Making this decision requires a lot of number-crunching. Bringing in a contractor to advise you on the cost of your potential remodel and working with a realtor on a potential sale will give you the data you need to decide whether it's time to stay or go.
I had bruises the day after my first massage in L.A., the result of some heretofore unknown (by me, anyway) brand of stabbing, poking bodywork. At least it lasted only 90 minutes -- my first haircut here took two days.
When I saw the citizens of Boston finally return to the streets of their great American city, cheering the police and singing the Star Bangled Banner, I had tears in my eyes. Let's all remember, we truly are the land of the free and the home of brave. I hope we don't let fear rule our choices.
Most people assume summer is the ideal time to move -- kids are out of school, vacation time away from work is routine and the weather usually cooperates. But the realities are that scheduling a household move in spring actually makes much more sense.
House-hunting is fun for about the first week; after that, it's fraught with existential angst. Where will our new pizza joint be? What neighbors will we have, and what will they be like? What sort of days will fill our daily lives?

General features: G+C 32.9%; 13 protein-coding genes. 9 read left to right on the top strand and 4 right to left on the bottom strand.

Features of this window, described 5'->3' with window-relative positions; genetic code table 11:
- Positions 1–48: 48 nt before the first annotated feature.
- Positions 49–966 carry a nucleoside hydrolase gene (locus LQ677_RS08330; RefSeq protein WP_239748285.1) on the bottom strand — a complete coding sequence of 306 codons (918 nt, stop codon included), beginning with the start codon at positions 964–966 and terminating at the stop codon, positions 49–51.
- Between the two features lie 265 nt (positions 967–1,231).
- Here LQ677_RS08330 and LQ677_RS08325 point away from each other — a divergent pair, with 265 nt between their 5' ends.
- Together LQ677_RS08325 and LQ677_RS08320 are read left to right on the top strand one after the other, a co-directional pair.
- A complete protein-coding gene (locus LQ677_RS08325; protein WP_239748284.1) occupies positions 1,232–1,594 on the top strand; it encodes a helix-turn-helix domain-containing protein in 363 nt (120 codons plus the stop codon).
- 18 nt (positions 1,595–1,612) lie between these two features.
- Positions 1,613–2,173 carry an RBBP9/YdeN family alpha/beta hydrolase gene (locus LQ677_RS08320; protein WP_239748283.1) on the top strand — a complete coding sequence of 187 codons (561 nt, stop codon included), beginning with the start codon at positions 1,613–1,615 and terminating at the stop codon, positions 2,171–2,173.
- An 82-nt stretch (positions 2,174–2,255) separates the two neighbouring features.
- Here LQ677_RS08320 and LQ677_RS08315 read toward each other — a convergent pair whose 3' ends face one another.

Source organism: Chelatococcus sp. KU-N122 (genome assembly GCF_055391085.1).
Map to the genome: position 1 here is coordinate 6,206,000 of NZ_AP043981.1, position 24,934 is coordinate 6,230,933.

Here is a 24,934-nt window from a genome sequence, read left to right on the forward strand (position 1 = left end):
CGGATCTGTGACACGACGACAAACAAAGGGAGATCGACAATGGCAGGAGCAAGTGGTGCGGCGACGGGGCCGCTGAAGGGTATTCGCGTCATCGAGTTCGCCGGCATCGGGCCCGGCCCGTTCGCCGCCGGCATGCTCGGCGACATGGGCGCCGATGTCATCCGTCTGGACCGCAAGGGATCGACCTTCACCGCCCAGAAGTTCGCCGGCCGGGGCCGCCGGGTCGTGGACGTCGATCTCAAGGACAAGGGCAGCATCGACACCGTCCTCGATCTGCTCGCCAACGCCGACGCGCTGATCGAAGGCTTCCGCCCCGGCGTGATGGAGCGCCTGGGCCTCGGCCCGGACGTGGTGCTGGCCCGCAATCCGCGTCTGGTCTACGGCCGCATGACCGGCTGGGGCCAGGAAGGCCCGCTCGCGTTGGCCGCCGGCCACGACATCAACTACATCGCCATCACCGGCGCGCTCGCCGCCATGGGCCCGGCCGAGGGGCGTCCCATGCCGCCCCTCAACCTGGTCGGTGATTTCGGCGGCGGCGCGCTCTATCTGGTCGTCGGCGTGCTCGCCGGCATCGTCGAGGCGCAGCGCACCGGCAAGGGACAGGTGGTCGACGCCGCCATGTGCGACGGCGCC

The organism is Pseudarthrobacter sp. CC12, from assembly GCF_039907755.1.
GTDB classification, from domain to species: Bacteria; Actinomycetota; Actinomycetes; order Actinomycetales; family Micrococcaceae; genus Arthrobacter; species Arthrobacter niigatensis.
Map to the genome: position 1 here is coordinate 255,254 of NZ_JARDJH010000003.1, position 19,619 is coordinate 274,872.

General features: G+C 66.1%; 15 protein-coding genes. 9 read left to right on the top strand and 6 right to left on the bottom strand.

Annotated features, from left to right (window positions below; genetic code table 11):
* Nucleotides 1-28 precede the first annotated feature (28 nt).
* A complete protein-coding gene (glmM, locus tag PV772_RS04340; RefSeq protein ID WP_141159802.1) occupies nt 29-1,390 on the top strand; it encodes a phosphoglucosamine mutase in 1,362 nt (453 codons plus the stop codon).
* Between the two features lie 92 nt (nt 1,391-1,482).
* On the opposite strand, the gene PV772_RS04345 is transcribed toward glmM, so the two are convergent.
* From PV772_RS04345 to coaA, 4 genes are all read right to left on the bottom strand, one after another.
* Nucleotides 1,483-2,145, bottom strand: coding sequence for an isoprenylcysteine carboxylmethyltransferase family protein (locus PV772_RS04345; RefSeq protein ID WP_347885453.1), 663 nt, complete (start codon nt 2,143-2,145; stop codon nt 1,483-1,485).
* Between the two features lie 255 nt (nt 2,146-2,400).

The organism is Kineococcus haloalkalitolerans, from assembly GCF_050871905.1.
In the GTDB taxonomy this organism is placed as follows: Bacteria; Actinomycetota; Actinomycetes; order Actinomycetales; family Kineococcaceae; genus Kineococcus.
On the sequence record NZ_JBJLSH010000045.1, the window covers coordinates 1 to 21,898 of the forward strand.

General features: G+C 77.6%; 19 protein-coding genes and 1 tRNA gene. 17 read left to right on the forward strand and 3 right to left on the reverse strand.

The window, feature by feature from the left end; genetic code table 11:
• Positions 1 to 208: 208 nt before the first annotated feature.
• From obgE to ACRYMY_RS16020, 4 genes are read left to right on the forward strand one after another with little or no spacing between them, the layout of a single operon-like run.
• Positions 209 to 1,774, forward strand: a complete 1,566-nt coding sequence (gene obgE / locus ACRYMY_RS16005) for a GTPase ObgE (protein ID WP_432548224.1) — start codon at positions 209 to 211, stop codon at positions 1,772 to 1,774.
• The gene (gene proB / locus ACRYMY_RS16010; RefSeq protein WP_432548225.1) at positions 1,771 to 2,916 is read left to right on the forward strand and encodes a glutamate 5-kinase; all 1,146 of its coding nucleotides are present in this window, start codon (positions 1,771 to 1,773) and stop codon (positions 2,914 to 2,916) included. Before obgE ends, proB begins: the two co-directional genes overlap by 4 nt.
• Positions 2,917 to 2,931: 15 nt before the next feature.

Last summer after my grandma passed away, I had a conversation with my mom about whether or not it's a good idea to return to your childhood home after you've moved out and on with your life. "I know I never could because I knew it wouldn't be the same," she said.
Change is like going on an expedition: It can be a trudge or a hike. Take it all in and enjoy the view, or focus on the faults -- it's absolutely a choice. Here are some lessons I've learned about encountering change, some by resisting it and some by jumping into it with two feet.
No matter what job we get or relationship we embark upon, the practice of doing the same thing every day is a form of monotony we're not easily accustomed to, and the thought of it continuing on forever creates terror in our liberated souls.
I haven't lived alone since 1986, when I had an apartment in York Harbor, Maine, near the beach. I was there for six months until my husband, then boyfriend, whisked me away to his apartment above a garage in Rye, NH on the beach.
Last week I met one of the most interesting Internet personalities ever: The Modern Nomad. He takes the art of alternative living to a new level. He has no home. What he owns fits in his backpack. Every few months he packs up and explores a new part of the world.
New York is a hard place to say no to. There's an undeniable energy percolating the air, a vibrant heartbeat pulsing the streets. Sure space may be limited and at a premium, but the backyard is the world's greatest playground.
Instead of reflexively wishing someone (or myself) "good luck," I will try instead for the will to be fallible -- the courage to believe that I don't know everything -- that I cannot control everything. In that way, perhaps, I'll find myself in the realm where miracles happen.